A taxicab driver who was convicted of sexually assaulting a passenger in July 2014 is no longer allowed to drive a cab in Honolulu.
A Circuit Court jury convicted Enio Ruben Tablas, 54, of two counts of third-degree sexual assault Friday. Tablas has been charged in another sexual assault case involving a passenger, but no trial date has been set in that case.
Under city rules, Tablas had been able to work as a cabdriver while the charges were pending. On Monday the city revoked his certificate.
“When the conviction came down, as mayor I picked up the phone and called the city’s Customer Services Department director,” Honolulu Mayor Kirk Caldwell said. “I said, ‘We have a conviction now, so we can take action.'”
The Customer Services Department oversees taxi operations. Director Sheri Kajiwara sent Tablas a letter Monday.
“The crimes that Mr. Tablas has been convicted of are highly disturbing,” Kajiwara said. “In the interest of public safety, my office is notifying Mr. Tablas and his current employers that his taxicab driver’s certificate is revoked effective immediately.”
On July 5, 2014, Tablas picked up a woman, then 21, who had been drinking in Waikiki. The woman testified that she felt safe because there were already two other passengers in the cab. Tablas dropped off the other passengers, then drove the woman to Kahala Beach, where he sexually assaulted her. Tablas then drove her home, and as she left he said, “Remember me … I’m the red cab.”
Tablas is free on bail but faces up to five years in prison on each of the two counts when he is sentenced Jan. 27. He will have to register as a sex offender.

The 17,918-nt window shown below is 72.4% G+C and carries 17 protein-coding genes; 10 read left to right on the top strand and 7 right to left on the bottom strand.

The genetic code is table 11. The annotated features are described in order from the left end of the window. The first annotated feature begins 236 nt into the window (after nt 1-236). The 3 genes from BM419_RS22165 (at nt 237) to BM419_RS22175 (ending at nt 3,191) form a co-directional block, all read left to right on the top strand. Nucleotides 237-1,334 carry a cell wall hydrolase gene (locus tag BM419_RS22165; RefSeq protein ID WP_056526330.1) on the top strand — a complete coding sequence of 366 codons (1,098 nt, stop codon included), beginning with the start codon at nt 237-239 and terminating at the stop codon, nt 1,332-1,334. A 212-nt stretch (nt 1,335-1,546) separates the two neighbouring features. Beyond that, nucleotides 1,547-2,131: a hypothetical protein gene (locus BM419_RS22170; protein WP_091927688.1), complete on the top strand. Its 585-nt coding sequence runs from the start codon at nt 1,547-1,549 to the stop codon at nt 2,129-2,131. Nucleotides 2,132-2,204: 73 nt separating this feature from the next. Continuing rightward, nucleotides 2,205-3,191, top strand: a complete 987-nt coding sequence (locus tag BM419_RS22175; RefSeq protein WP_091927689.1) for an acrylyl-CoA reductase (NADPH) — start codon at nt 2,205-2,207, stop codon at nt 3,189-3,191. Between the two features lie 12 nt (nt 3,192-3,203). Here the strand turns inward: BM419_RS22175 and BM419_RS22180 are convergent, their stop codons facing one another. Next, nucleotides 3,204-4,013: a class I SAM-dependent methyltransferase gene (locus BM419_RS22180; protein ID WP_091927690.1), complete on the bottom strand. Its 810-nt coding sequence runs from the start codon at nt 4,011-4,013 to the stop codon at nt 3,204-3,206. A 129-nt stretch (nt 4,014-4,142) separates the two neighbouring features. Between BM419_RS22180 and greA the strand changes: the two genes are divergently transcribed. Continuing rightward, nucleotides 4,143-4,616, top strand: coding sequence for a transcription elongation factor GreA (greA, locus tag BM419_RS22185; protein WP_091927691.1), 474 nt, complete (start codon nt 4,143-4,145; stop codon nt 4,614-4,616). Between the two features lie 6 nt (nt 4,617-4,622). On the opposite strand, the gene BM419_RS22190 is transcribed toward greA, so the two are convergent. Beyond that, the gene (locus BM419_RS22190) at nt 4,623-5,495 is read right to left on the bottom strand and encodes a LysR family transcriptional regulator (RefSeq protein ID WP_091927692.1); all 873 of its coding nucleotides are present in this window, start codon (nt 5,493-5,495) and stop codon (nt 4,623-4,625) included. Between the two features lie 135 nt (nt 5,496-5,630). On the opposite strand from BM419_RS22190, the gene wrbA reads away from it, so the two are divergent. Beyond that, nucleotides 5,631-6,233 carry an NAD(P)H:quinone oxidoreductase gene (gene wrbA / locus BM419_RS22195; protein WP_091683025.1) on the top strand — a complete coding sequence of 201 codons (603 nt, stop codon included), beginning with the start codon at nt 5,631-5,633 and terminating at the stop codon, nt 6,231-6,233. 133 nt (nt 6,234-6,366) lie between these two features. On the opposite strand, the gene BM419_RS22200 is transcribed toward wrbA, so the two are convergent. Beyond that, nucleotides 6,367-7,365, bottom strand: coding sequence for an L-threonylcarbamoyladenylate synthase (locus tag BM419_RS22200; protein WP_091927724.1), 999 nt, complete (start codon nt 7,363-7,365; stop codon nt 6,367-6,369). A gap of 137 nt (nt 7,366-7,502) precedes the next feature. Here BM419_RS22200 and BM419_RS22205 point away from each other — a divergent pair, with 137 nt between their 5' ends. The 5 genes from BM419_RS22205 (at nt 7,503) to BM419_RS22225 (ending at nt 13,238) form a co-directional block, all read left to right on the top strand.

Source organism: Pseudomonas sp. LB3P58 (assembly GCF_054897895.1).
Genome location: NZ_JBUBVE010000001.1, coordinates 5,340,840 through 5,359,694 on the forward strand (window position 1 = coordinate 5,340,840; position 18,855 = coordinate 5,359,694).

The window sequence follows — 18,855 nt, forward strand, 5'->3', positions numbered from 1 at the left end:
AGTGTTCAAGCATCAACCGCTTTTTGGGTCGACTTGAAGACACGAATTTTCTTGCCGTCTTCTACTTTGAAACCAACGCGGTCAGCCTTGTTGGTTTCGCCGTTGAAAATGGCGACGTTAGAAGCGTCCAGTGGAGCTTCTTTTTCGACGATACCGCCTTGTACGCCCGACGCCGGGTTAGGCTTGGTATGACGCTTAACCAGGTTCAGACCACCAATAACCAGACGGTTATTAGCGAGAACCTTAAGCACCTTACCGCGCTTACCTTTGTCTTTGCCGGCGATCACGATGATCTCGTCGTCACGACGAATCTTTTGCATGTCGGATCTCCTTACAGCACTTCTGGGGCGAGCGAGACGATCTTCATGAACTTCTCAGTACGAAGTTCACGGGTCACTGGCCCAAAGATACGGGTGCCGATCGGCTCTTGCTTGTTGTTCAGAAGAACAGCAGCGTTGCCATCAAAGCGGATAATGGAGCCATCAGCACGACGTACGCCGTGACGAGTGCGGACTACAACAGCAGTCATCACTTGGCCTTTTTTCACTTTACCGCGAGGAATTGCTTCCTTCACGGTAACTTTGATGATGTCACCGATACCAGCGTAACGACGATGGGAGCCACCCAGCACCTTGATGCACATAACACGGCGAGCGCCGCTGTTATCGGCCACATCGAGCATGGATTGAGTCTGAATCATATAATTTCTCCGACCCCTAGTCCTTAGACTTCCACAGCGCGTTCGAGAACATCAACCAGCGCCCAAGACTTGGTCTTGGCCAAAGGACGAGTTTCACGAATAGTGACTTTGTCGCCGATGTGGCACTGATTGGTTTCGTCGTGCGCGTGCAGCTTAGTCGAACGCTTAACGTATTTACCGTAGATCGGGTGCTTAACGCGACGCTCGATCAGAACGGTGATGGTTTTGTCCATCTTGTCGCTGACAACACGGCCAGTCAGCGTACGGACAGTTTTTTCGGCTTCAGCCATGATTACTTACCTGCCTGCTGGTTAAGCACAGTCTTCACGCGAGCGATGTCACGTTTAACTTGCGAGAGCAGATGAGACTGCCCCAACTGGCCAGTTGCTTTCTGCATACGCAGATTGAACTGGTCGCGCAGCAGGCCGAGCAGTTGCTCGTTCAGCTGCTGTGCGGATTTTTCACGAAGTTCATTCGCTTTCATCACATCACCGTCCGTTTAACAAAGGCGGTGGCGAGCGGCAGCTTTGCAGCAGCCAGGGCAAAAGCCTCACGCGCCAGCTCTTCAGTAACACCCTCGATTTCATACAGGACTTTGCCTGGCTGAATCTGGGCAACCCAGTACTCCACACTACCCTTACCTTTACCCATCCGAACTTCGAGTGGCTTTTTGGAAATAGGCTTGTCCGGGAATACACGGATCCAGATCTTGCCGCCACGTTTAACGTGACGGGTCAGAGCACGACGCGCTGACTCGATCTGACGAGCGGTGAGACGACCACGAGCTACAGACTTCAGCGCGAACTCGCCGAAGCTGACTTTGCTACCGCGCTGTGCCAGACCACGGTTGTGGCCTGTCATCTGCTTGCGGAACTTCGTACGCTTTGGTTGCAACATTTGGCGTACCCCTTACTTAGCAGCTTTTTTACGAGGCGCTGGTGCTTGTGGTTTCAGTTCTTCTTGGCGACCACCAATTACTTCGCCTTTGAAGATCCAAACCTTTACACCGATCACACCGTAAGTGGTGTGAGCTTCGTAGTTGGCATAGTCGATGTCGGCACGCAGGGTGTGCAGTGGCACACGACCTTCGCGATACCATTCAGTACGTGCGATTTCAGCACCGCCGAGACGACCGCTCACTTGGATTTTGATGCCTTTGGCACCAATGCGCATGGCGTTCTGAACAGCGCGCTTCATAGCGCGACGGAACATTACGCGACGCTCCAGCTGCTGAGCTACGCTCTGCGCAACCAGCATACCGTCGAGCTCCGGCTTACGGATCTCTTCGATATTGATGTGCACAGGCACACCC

He also faces two counts of sexual assault in the second case. A woman, 21, told police she was walking alone along Nuuanu Avenue at 1 a.m. March 29, 2014. She said she had been drinking, and Tablas approached her in his cab and offered her a free ride. She told police she passed out in the cab, and when she awoke Tablas was raping her. She said he told her to smile and took her picture before dropping her off near Ala Moana Center.
The charges against Tablas were highlighted in a September Honolulu Star-Advertiser series on the city’s oversight of the taxi industry. Although Tablas has past convictions for theft, driving with a suspended or revoked license due to DUI, failure to take a chemical test and numerous traffic violations in California and Hawaii, he was allowed to get a taxi license because the city’s criminal background checks go back only two years and are limited to Hawaii.